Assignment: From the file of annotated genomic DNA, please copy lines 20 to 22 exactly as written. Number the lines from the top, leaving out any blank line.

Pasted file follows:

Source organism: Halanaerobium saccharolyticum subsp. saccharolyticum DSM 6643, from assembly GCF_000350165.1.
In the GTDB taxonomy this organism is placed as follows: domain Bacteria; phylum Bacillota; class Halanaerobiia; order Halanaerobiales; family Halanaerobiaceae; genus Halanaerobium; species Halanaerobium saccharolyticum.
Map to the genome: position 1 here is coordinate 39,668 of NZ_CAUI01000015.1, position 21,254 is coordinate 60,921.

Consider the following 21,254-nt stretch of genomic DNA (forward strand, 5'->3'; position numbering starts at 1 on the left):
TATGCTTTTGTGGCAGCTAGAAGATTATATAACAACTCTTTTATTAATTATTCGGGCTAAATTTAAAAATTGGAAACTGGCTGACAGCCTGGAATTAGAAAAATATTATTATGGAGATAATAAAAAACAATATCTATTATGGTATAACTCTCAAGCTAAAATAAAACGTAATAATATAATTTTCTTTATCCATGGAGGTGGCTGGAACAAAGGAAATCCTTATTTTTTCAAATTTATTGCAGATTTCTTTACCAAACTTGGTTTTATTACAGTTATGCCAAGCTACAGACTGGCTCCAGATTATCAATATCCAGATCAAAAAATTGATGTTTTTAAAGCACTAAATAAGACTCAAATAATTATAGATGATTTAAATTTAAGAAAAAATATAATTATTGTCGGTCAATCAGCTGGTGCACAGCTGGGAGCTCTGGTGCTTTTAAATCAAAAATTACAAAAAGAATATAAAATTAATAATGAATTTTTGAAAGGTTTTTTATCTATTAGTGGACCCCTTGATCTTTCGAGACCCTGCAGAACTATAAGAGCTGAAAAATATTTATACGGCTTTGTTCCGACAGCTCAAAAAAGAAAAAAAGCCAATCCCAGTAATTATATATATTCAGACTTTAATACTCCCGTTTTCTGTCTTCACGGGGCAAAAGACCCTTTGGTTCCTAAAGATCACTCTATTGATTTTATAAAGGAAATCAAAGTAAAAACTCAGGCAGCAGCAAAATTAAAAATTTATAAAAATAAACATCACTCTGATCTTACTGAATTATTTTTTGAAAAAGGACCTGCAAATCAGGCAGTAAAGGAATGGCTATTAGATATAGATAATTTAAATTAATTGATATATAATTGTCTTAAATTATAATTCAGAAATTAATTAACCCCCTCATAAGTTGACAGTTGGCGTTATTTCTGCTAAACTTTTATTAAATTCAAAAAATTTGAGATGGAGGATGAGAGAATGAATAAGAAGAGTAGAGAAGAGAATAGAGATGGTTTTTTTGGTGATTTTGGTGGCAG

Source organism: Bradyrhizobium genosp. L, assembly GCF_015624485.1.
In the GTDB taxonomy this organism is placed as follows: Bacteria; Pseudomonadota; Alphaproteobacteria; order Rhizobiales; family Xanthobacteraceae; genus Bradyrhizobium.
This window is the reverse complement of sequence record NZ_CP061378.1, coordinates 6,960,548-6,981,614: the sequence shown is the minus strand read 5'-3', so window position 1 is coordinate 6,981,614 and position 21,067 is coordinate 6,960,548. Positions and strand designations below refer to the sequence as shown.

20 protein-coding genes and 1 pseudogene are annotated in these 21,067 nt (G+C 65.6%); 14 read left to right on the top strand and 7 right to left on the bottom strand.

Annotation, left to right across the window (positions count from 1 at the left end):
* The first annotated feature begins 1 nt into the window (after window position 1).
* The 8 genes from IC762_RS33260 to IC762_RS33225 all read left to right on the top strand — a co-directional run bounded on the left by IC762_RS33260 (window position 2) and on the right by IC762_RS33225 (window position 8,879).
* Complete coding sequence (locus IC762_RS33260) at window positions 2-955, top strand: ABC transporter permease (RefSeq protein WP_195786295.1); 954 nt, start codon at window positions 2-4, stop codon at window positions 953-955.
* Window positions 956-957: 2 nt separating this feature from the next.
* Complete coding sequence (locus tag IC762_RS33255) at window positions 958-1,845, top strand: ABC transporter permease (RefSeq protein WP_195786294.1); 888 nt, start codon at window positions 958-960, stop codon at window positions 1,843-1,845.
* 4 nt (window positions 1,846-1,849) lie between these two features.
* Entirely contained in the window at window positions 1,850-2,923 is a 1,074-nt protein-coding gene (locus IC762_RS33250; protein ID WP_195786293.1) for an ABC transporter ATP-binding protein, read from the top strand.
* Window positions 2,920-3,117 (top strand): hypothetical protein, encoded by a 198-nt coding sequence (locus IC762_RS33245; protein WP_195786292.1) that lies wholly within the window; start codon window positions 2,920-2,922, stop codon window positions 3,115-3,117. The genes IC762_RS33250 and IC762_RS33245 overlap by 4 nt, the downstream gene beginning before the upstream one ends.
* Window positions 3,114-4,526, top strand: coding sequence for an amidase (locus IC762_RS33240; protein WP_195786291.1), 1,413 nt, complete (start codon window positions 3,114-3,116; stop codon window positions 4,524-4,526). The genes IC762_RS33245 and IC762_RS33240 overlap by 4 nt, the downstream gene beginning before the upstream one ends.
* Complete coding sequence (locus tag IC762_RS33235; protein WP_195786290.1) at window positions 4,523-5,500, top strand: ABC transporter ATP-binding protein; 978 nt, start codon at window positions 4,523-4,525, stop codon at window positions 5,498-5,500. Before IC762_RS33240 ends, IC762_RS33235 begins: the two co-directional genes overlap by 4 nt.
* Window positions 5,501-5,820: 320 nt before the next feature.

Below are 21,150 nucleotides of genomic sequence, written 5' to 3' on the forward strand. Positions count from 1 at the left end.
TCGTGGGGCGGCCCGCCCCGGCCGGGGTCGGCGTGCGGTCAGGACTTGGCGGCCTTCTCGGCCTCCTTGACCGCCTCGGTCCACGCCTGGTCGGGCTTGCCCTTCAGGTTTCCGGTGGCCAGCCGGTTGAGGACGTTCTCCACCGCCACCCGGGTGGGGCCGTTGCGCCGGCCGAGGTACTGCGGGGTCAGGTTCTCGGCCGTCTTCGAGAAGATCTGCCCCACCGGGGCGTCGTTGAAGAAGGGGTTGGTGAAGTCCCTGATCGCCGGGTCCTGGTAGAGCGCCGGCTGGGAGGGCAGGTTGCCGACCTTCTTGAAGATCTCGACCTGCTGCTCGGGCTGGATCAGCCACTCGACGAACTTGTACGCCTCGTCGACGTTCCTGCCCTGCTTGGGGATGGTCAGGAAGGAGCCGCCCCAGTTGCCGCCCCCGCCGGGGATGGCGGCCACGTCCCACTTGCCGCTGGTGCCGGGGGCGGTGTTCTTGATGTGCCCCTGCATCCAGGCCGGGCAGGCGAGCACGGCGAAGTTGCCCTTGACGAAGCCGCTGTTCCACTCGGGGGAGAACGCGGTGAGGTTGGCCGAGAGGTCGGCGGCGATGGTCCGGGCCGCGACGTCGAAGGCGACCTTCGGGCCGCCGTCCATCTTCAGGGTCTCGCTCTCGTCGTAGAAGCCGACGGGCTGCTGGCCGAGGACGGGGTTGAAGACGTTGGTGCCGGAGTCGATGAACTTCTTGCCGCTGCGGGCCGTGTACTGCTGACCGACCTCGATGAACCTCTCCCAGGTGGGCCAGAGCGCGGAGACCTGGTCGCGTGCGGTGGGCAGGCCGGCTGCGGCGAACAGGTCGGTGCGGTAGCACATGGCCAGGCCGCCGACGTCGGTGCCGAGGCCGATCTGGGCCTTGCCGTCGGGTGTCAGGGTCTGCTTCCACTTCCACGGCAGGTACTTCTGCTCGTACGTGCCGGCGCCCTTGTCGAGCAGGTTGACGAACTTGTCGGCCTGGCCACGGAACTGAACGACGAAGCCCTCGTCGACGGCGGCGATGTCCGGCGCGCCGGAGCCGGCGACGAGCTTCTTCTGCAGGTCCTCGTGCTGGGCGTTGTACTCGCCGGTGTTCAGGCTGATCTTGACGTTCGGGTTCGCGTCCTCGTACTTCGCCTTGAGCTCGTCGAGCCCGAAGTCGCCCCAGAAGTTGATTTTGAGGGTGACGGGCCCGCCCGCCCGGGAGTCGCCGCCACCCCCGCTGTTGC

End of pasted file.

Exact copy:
* Complete coding sequence (locus tag IC762_RS33235; protein WP_195786290.1) at window positions 4,523-5,500, top strand: ABC transporter ATP-binding protein; 978 nt, start codon at window positions 4,523-4,525, stop codon at window positions 5,498-5,500. Before IC762_RS33240 ends, IC762_RS33235 begins: the two co-directional genes overlap by 4 nt.
* Window positions 5,501-5,820: 320 nt before the next feature.

Below are 21,150 nucleotides of genomic sequence, written 5' to 3' on the forward strand. Positions count from 1 at the left end.